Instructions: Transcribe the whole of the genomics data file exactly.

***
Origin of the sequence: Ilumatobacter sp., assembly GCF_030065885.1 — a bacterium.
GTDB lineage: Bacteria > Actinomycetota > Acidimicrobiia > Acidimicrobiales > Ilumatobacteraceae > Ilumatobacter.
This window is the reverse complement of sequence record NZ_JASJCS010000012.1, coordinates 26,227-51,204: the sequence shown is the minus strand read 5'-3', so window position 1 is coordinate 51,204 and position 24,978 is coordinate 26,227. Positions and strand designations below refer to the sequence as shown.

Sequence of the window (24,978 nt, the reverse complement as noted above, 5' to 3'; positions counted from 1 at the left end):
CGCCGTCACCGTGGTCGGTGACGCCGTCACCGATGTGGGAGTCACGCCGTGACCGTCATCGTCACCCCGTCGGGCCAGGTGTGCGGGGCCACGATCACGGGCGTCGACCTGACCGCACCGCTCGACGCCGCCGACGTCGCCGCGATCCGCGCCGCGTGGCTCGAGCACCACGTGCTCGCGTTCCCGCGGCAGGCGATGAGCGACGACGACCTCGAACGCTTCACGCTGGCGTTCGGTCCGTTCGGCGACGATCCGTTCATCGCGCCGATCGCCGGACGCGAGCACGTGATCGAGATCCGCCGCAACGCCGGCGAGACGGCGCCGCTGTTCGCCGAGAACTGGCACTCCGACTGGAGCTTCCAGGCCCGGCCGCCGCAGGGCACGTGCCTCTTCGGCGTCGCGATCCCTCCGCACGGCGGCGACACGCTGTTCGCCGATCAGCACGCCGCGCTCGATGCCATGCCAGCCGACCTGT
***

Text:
Origin of the sequence: Ilumatobacter sp., assembly GCF_030065885.1 — a bacterium.
GTDB lineage: Bacteria > Actinomycetota > Acidimicrobiia > Acidimicrobiales > Ilumatobacteraceae > Ilumatobacter.
This window is the reverse complement of sequence record NZ_JASJCS010000012.1, coordinates 26,227-51,204: the sequence shown is the minus strand read 5'-3', so window position 1 is coordinate 51,204 and position 24,978 is coordinate 26,227. Positions and strand designations below refer to the sequence as shown.

Sequence of the window (24,978 nt, the reverse complement as noted above, 5' to 3'; positions counted from 1 at the left end):
CGCCGTCACCGTGGTCGGTGACGCCGTCACCGATGTGGGAGTCACGCCGTGACCGTCATCGTCACCCCGTCGGGCCAGGTGTGCGGGGCCACGATCACGGGCGTCGACCTGACCGCACCGCTCGACGCCGCCGACGTCGCCGCGATCCGCGCCGCGTGGCTCGAGCACCACGTGCTCGCGTTCCCGCGGCAGGCGATGAGCGACGACGACCTCGAACGCTTCACGCTGGCGTTCGGTCCGTTCGGCGACGATCCGTTCATCGCGCCGATCGCCGGACGCGAGCACGTGATCGAGATCCGCCGCAACGCCGGCGAGACGGCGCCGCTGTTCGCCGAGAACTGGCACTCCGACTGGAGCTTCCAGGCCCGGCCGCCGCAGGGCACGTGCCTCTTCGGCGTCGCGATCCCTCCGCACGGCGGCGACACGCTGTTCGCCGATCAGCACGCCGCGCTCGATGCCATGCCAGCCGACCTGT